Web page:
AG: "He went in and he'd basically cut his lyrics and the vocal in one take. It was fairly obvious that there was something special happening there."

JK: "And I was quite happy by midnight on the day back that we'd nailed a lyric and a tune that finally seemed to match and go together well. And really it's just about a passion for music, for playing music, for listening to music and in our case, growing up in within this life of music."

[Audio: Human]

JK: "A few years ago I was on holiday – it was on the other side of the world actually, I was in Indonesia – and I woke up in the morning and –as you do – I checked the e-mail and there was this MP3 from Charlie for a track he had titled Human. There's a lot of tracks called Human - I don't think I'd have particularly chosen it but within a few minutes I was already inspired to go to work on it."

JK: "It reminds me of the kind of track that was on Sparkle In The Rain: Up On The Catwalk or Speed Your Love To Me Big, brash drums, bombastic with an insidiously catchy chorus. Again I think it's one that people will only need to hear once – particularly live – Mel will go all over it and it's definitely the big pop song."

[Audio: Let The Day Begin]

JK: "There's a song on the album called Let The Day Begin and it was written by Michael Been of a band called The Call. Some people will know them but I think – by and large many people this side of the water don't know about The Call or Michael."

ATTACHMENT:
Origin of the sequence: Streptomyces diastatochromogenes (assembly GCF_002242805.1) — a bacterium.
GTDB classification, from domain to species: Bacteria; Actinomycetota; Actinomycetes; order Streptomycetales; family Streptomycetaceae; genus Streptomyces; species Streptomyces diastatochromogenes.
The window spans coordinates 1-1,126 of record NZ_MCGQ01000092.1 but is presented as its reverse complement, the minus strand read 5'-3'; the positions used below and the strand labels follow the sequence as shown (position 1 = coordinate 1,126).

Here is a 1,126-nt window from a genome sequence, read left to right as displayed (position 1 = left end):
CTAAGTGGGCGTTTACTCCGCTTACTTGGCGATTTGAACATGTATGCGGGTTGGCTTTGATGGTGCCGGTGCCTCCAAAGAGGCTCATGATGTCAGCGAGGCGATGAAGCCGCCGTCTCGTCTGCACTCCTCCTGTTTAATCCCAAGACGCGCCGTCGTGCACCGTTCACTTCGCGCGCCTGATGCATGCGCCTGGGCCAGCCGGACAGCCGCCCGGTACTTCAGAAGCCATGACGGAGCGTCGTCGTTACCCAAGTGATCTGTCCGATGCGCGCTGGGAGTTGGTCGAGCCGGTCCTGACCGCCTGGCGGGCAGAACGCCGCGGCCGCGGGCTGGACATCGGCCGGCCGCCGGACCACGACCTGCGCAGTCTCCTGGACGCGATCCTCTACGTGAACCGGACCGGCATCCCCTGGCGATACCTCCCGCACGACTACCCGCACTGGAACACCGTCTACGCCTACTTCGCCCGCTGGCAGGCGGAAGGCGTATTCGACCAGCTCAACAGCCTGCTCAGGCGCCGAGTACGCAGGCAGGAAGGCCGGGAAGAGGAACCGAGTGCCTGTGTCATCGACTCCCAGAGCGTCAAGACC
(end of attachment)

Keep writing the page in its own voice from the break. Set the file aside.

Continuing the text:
CB: "And they toured with us in America for quite a long time. And he's an amazing writer – he had an amazing pedigree. He was in Martin Scorsese's Last Temptation Of Christ, he was an apostle in that – Martin Scorsese directed the videos, his backing band was The Band – I mean, that's not bad. And he was just an amazing writer."

JK: "Years later – so many years later – in fact last year, we got the chance to go back and tour in America and in that time, sadly Michael - fairly recently, had passed away, very sad. But we'd have loved the chance to hook up with him again or the chance to play with him again – but it wasn't to be. So on the last tour of the States indeed we played Let The Day Begin. It went down an absolute storm and sounded better than we ever imagined that it would. Pretty much within about twenty-four hours since coming back to these shores and landing at Heathrow we booked the studio in London and tried to capture it."

JK: "It's great to have it in the set, and great to have it on the album, and hopefully it's a great homage to Michael as well."

Big Music Promo CD Big Music French Promo CDs Rejuvenaton 2001-2014 CD/DVD Box

collectors' information
No promo or standalone versions of the video have yet surfaced.

previous video | next video

Title Screen





Let The Day Begin